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Haifa Wants More Respect, Part II


Bab Shrine and the Baha'i Gardens, Haifa

by Ed Wetschler

When last we stood on the slopes of Mount Carmel, which rises from the blue sea to give Haifa a humpback, Ziv Cohen and I were bantering about the slim odds of finding much kosher dining in this Israeli city. (See Part I.)
    Does that make you think of Tel Aviv? Think again. Whereas Tel Aviv rocks with all-night clubs and twentysomething beachgoers flaunting washboard abs, Haifa is subtler, more mature in its pleasures.

    What I love about Haifa is its sophisticated, open-minded friendliness; this is that rarest of Middle Eastern cities, a burg with bona fide integrated neighborhoods. I also like the honey-colored buildings that overlook the Mediterranean; the accessibility to biblical and historical sights, and to the hills of Galilee. And, of course, the German Colony.

Dining in Haifa
The Second Coming was coming, or so 19th-century Germans in the Templar Society believed. So they migrated to the Holy Land and established the German Colony near the port of Haifa, hoping to be in Elijah's bailiwick on Judgment Day. Turns out the End of Time got delayed, but by then the pilgrims had built their red-roofed stone houses and laid out a stunning main street more than 90 feet wide.
    Today many of the historic buildings on that tree-lined street, now called Ben-Gurion Avenue, house restaurants. If you choose one of the outdoor tables, you can gaze up, way up, at the gold-domed, night-lit Baha'i Shrine and its gardens, which seem to tumble right down to the German Colony. Families, friends, and couples sit outside and dine or drink; some of the places have recorded or live music.


Nightlife in the German Colony.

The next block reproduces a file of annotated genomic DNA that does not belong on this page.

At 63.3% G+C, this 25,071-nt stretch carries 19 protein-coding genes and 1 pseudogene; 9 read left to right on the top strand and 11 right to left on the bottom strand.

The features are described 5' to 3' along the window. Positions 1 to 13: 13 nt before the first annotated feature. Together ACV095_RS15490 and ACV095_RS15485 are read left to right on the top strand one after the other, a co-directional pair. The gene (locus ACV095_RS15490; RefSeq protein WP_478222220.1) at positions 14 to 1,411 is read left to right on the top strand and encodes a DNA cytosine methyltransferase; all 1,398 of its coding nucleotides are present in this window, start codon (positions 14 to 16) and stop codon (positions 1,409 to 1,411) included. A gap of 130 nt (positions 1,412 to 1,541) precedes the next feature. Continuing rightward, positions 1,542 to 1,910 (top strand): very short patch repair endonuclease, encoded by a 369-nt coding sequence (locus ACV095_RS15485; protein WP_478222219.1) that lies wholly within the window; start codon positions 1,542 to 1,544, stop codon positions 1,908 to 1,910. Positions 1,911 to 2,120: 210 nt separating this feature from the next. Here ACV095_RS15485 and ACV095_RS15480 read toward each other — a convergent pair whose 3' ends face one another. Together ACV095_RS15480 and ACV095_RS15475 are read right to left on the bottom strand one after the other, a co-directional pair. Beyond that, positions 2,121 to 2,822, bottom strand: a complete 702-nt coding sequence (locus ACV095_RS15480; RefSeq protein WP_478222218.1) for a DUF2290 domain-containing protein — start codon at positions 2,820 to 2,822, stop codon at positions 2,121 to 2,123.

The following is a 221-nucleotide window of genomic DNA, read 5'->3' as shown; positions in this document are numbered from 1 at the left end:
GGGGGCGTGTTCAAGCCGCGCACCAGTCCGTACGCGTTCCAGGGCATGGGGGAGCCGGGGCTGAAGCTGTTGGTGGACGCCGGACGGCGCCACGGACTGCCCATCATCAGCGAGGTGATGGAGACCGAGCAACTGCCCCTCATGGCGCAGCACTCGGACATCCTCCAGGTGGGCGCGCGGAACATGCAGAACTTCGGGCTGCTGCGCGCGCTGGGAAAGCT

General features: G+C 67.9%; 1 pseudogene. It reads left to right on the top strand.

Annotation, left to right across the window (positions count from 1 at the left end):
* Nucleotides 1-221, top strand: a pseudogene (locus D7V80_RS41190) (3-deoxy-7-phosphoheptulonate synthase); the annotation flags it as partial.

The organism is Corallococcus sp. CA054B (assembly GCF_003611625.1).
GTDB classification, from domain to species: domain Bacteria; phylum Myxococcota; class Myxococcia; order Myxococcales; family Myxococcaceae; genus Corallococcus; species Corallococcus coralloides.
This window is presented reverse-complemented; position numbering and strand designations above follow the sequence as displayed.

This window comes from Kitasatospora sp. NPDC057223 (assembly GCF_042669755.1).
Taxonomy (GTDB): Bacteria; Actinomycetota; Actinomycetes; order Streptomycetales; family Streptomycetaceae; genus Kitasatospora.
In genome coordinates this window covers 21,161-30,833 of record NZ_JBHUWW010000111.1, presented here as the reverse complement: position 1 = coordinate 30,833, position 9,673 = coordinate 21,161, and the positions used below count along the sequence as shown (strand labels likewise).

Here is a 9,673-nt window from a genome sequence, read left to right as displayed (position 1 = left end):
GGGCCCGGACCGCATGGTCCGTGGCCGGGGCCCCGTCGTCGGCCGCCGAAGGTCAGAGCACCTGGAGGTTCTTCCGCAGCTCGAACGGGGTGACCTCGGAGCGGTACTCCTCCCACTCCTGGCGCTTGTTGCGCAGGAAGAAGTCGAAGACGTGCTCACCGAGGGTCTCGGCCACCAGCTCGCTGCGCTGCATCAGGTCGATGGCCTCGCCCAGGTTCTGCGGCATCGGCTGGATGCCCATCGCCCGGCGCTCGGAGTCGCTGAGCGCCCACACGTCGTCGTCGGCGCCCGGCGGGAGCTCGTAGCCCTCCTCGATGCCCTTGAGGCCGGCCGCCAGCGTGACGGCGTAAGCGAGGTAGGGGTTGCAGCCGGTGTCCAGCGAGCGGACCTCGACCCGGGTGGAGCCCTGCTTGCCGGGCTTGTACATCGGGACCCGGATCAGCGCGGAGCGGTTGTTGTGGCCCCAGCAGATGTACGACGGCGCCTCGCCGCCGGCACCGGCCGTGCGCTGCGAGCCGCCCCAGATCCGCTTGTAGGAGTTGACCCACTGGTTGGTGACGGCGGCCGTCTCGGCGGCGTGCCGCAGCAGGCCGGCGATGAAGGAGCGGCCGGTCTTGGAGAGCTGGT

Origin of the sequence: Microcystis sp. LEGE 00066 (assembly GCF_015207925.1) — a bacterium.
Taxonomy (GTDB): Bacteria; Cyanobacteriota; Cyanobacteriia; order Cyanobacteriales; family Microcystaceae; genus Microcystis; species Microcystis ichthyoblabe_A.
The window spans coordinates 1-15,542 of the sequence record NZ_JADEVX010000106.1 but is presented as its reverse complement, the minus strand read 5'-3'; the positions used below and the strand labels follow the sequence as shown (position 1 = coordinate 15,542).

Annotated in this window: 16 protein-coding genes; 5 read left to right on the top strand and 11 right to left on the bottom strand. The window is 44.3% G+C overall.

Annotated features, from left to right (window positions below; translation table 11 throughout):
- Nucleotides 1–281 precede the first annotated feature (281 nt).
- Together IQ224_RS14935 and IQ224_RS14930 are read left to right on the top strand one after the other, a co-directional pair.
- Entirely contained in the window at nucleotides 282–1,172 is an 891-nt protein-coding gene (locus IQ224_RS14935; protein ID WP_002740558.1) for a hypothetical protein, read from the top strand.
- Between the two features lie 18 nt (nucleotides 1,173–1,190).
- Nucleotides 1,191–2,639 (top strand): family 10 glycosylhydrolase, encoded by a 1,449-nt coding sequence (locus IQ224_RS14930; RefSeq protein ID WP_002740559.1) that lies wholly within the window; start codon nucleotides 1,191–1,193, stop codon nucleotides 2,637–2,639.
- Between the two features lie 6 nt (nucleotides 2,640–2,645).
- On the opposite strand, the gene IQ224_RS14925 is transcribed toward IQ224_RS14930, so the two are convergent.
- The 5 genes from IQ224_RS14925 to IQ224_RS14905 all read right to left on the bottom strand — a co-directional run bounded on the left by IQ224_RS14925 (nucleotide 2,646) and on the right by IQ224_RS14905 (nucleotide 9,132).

Habustan (43 Ben-Gurion Ave.) serves classic Middle Eastern dishes, Havana Plus (#25) offers Med-meets-Caribbean, Casa di Masia (#39) is Italian, Duzan (#35) is French. The options are neither limited nor surprising; they fit in with Haifa's multicultural ambience. Hasdera-1872, a (#15; 04-855-1872), a fine seafood-plus restaurant, occupies a 19th-century building with stucco walls, wood beams, and antique sconces. There's a fascinating glass floor in the entryway that lets you see the old basement, where you can spot dusty, ancient bottles. It was at Hasdera that I tucked into a splendid linguini with shrimp, calamari, and a vodka tomato sauce, followed by a light, Italian-style cheesecake with raspberry sauce. Not exactly your standard Bar Mitzvah meal.

    After dinner, I walked uphill toward the floodlit Baha'i Gardens, passing two middle-aged couples at a table outside Nemo. They were swaying in unison and singing a pop song. Young people at the Waterfall Restaurant smoked sheesha pipes.
    Pretty lighthearted for a town whose modern roots lie with end-of-the-world prophecies. But even though the German colonists' are long gone, their homes converted to restaurants, cafes, and bars, they did leave their mark, and not just on the architecture. Stand before 27 Ben-Gurion Avenue, and you'll see an old sign that still pleads, KOMM HERR JESU.

Bab Shrine and the Baha'i Gardens
Siyyid `Al¡-Muhammad paid a substantial penalty for having inspired some people to question Islam in the mid-19th century: The Iranian authorities killed him. But the new Baha'i religion, with its universalist values (world peace, education, Esperanto) caught on in other countries, and its faithful managed to get Ali-Muhammad's body to Haifa. Today this prophet, aka the Bab, is interred in a gold-domed temple atop Mount Carmel.